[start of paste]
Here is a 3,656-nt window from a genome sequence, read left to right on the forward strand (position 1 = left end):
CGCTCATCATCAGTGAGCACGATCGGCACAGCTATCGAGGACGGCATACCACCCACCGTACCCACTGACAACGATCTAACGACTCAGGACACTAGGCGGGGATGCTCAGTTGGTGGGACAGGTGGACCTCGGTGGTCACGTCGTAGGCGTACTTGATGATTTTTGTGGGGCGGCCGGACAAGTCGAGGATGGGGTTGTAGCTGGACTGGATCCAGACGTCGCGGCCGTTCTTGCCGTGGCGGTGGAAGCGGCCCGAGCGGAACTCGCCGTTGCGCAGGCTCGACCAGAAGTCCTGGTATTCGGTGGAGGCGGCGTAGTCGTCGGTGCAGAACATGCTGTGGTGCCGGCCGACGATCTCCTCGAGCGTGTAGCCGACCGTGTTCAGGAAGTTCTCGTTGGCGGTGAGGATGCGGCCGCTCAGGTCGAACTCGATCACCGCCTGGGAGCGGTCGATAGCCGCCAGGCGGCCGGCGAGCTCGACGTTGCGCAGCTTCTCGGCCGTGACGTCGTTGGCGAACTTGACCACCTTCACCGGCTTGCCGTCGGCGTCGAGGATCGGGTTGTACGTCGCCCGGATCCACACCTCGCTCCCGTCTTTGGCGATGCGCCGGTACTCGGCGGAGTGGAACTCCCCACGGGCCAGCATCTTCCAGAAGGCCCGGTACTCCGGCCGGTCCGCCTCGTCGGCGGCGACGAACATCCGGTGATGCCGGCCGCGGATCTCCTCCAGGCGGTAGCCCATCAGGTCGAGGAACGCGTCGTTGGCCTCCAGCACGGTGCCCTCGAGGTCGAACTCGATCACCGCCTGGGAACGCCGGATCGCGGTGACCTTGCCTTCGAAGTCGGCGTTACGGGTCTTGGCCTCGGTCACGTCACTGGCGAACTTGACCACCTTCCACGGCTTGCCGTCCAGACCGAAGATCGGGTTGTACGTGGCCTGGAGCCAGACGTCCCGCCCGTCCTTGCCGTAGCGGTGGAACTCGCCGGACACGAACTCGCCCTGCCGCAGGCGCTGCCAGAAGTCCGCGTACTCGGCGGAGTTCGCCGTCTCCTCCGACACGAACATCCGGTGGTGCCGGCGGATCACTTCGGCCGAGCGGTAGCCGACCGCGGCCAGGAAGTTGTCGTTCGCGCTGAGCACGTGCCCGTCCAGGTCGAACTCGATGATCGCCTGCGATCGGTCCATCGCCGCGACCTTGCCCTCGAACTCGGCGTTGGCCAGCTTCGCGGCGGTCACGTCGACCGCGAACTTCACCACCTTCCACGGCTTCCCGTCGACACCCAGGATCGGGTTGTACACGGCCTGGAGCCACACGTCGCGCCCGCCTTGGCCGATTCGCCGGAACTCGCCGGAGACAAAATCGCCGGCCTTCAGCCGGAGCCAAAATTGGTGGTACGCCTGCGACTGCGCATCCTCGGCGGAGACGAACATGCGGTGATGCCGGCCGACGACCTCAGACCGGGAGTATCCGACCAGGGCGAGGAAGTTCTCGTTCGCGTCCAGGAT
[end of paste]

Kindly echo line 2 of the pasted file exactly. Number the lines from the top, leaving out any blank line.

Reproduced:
CGCTCATCATCAGTGAGCACGATCGGCACAGCTATCGAGGACGGCATACCACCCACCGTACCCACTGACAACGATCTAACGACTCAGGACACTAGGCGGGGATGCTCAGTTGGTGGGACAGGTGGACCTCGGTGGTCACGTCGTAGGCGTACTTGATGATTTTTGTGGGGCGGCCGGACAAGTCGAGGATGGGGTTGTAGCTGGACTGGATCCAGACGTCGCGGCCGTTCTTGCCGTGGCGGTGGAAGCGGCCCGAGCGGAACTCGCCGTTGCGCAGGCTCGACCAGAAGTCCTGGTATTCGGTGGAGGCGGCGTAGTCGTCGGTGCAGAACATGCTGTGGTGCCGGCCGACGATCTCCTCGAGCGTGTAGCCGACCGTGTTCAGGAAGTTCTCGTTGGCGGTGAGGATGCGGCCGCTCAGGTCGAACTCGATCACCGCCTGGGAGCGGTCGATAGCCGCCAGGCGGCCGGCGAGCTCGACGTTGCGCAGCTTCTCGGCCGTGACGTCGTTGGCGAACTTGACCACCTTCACCGGCTTGCCGTCGGCGTCGAGGATCGGGTTGTACGTCGCCCGGATCCACACCTCGCTCCCGTCTTTGGCGATGCGCCGGTACTCGGCGGAGTGGAACTCCCCACGGGCCAGCATCTTCCAGAAGGCCCGGTACTCCGGCCGGTCCGCCTCGTCGGCGGCGACGAACATCCGGTGATGCCGGCCGCGGATCTCCTCCAGGCGGTAGCCCATCAGGTCGAGGAACGCGTCGTTGGCCTCCAGCACGGTGCCCTCGAGGTCGAACTCGATCACCGCCTGGGAACGCCGGATCGCGGTGACCTTGCCTTCGAAGTCGGCGTTACGGGTCTTGGCCTCGGTCACGTCACTGGCGAACTTGACCACCTTCCACGGCTTGCCGTCCAGACCGAAGATCGGGTTGTACGTGGCCTGGAGCCAGACGTCCCGCCCGTCCTTGCCGTAGCGGTGGAACTCGCCGGACACGAACTCGCCCTGCCGCAGGCGCTGCCAGAAGTCCGCGTACTCGGCGGAGTTCGCCGTCTCCTCCGACACGAACATCCGGTGGTGCCGGCGGATCACTTCGGCCGAGCGGTAGCCGACCGCGGCCAGGAAGTTGTCGTTCGCGCTGAGCACGTGCCCGTCCAGGTCGAACTCGATGATCGCCTGCGATCGGTCCATCGCCGCGACCTTGCCCTCGAACTCGGCGTTGGCCAGCTTCGCGGCGGTCACGTCGACCGCGAACTTCACCACCTTCCACGGCTTCCCGTCGACACCCAGGATCGGGTTGTACACGGCCTGGAGCCACACGTCGCGCCCGCCTTGGCCGATTCGCCGGAACTCGCCGGAGACAAAATCGCCGGCCTTCAGCCGGAGCCAAAATTGGTGGTACGCCTGCGACTGCGCATCCTCGGCGGAGACGAACATGCGGTGATGCCGGCCGACGACCTCAGACCGGGAGTATCCGACCAGGGCGAGGAAGTTCTCGTTCGCGTCCAGGAT